New York, NY—The Cathedral of St. John the Divine, headquarters for the Episcopal Diocese of New York, featured a South African art exhibit by Diane Victor titled, “The Eight Mary’s.” A writer named C.J. DeStefano reported that the exhibit portrayed the Blessed Mother with “Blood cascading from between her legs, as a wire hanger dangled from her left hand. Another scene had a dog precariously positioned under her raised skirt. Mary then appears as a wash woman with clothespins attached to her naked torso. One final image is a Pieta representation where both are nude and Jesus is lying across Mary’s lap with his penis placed intentionally and prominently as a focal point.”
In response to an inquiry from the Catholic League, Episcopal Bishop of New York Mark Sisk stated that the exhibit was not “blasphemous or demeaning to religion.”
New York, NY—”Altar Boyz” opened at the off-Broadway Dodger Stages Theatre. In the play, a boy band comprised of Matthew, Mark, Luke, Juan and Abraham hear confessions from members of the audience and sing lyrics that included “it’s dope/to confess your sins and like the pope.” One dance routine mimicked the crucifixion.
New York, NY—”The Controversy of Valladolid,” a one-act play by Jean Claude Carriere, opened at Public Theater in New York. The play, based on a 1550 Spanish papal tribunal, attacked the Church and accused it of torturing and enslaving indigenous Americans.
New York, NY—A 35-foot statue by British artist Damien Hirst was installed in the courtyard of the Lever House building. It depicted a naked pregnant woman with skin missing from half of her body. Tendons, her skull and the baby in her womb were all visible. Etched into the statue’s base was the work’s title, “The Virgin Mother.”
New York, NY—An exhibit at the Matthew Marks Gallery of works by Robert Gober featured a headless Christ on the cross with a fountain that spewed water from his nipples. The Christ-figure was covered in diapers.
Atlanta, GA—The Susan Myers play “Wizzer Pizzer” opened at the 7 Stages Theater. It portrayed Jesus as a sexually active homosexual.
San Diego, CA— At the production of the San Diego Men’s Chorus “Life is a Cabaret,” four men dressed as nuns performed the song “How Do You Solve a Problem Like Maria.” At the conclusion of the song a shirtless man dressed in a blonde wig walked on stage smoking a cigarette and spat at the “nuns.”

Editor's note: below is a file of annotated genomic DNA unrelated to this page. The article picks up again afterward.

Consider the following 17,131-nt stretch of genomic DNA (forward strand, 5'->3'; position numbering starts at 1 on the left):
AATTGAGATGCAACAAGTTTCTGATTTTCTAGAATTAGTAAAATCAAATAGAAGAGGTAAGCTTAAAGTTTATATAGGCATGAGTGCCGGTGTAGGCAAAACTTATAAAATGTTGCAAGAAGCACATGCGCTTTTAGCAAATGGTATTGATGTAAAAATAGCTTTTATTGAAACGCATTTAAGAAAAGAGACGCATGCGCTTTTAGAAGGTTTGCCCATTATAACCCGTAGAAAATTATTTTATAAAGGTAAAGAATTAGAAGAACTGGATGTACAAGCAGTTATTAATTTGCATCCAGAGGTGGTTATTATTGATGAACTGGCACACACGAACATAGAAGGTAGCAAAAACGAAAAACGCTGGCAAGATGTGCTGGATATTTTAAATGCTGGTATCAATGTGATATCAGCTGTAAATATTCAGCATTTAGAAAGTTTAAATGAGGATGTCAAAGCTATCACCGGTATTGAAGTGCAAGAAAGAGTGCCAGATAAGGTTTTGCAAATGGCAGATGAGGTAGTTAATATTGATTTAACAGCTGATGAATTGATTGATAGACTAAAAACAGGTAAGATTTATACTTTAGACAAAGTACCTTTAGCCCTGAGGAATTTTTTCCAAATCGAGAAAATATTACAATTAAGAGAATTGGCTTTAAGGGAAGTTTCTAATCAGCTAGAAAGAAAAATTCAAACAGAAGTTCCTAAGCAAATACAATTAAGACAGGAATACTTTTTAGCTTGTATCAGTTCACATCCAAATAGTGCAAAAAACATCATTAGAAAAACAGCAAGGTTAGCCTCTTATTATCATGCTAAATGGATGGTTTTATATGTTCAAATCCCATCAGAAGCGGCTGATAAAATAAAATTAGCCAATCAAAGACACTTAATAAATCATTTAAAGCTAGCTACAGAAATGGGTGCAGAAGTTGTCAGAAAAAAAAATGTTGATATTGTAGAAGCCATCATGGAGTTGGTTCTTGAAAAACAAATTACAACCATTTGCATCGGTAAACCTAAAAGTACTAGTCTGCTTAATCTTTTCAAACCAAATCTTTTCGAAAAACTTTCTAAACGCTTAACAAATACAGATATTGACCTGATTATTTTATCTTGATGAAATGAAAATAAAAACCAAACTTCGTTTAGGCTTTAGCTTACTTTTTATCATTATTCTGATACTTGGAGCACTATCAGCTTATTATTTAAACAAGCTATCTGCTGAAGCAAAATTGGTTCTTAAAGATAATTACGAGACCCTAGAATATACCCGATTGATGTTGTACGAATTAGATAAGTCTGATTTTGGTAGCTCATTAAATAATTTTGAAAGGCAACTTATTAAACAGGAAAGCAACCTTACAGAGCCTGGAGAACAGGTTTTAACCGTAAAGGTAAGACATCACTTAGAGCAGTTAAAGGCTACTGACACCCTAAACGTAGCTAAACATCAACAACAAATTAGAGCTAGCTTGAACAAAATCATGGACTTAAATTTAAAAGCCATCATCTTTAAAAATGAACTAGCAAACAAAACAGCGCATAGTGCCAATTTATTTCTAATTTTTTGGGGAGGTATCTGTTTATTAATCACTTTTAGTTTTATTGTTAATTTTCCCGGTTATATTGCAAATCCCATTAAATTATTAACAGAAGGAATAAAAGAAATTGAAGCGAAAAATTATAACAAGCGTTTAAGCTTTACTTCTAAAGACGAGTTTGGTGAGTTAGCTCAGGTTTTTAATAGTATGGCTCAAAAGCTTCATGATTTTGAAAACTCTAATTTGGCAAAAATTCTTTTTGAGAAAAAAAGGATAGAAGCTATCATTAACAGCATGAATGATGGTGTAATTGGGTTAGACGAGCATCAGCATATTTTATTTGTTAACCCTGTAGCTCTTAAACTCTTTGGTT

Broward County, FL—A painting depicting President Bush being sodomized was moved after a complaint was lodged at the “Controversy” exhibit at the Broward County Art Guild. When the Catholic League asked the Art Guild to move a painting that showed Pope Benedict surrounded by swastikas to a less prominent location, the request was denied.
New York, NY—”Little Mary” premiered at the Sanford Meisner Theatre. Written by William S. Leavengood, it told the story of a bishop who wants to change the Roman Catholic Church before the world runs out of food and water. The bishop favors birth control and women priests, but an envoy from Rome is sent to get him under control. The play also features a 15-year-old girl named Christina, who is pregnant with septuplets. Nonetheless, the girl claims to be a virgin and believes the babies are God’s. She is then dubbed by the media as “Little Mary.”
Wyandotte, MI—An exhibit titled “Nuns with Bad Habits” featured six paintings from Janet Allinger, all of which depicted nuns partaking in “bad habits.” The paintings were titled “This Virgin Prefers Hers on the Rocks,” “Flying Nun,” “Hail Mary, Full of Merlot,” “Nun With a Bad Habit,” “Our Lady of the Immaculate Consumption” and “Can You Hear Me Now God?”.
Boston, MA—Christopher Durang’s play “Laughing Wild” was presented at the Wimberly Theatre. The play attacks Catholic school upbringing and religious icons. Durang is quoted about his use of the Infant of Prague as a character: “I thought it would be funny to interview this ‘entity’ on a talk show. And I wanted an ‘out of date’ religious icon to spout the church’s out-of-date, but tenaciously held onto, beliefs about why birth control is supposedly wrong.”
Brooklyn, NY and Sebastopol, CA— The Sebastopol Center for the Arts and the CH’l Gallery displayed “Communion,” a chess set sculpted by the artist M.C.CAROLYN. Billed as “dealing with pedophilia within the Catholic Church and its victims,” the set depicts children and clergymen as game pieces. Priests are shown with exposed penises of exaggerated sizes while screaming boys and girls are attempting to cover their genitals with tattered clothing. Other pieces show an abuse victim attempting suicide and a clergyman called “The Groper,” who has three pairs of hands.
New York, NY—The Children’s Museum of Manhattan showed its bias when it refused to stage events that honored Christian holidays. For example, it featured an Hispanic Heritage Month in October, as well as a Ramadan in New York City Festival; the latter event included stories read to children about Islamic traditions. But there were no Columbus Day events for the city’s Italian Catholic community. In November, there was an Eid in New York City Festival for Muslims, but Christians got nothing for Thanksgiving. Jewish and African-American holidays (Hanukkah and Kwanzaa, respectively) were celebrated in December, but there was nothing for Christians at Christmas save for a “Festive Fruity Fondue.”
Poughkeepsie, NY—As part of Dutchess Community College’s celebration of Hispanic Heritage Month, the school displayed a painting by Ecuadorian-born artist Hugo Bastidas. Though the painting is simply a recreation of Michelangelo’s famous “Pieta,” the artist titled his work “Magdalene Mourning Her Lover.” When local Christians protested the display of the piece at a public school, a spokeswoman for the college claimed that the title does not necessarily imply that Mary Magdalene and Christ had sexual relations, saying it “could just as easily refer to the platonic and spiritual love for Christ.”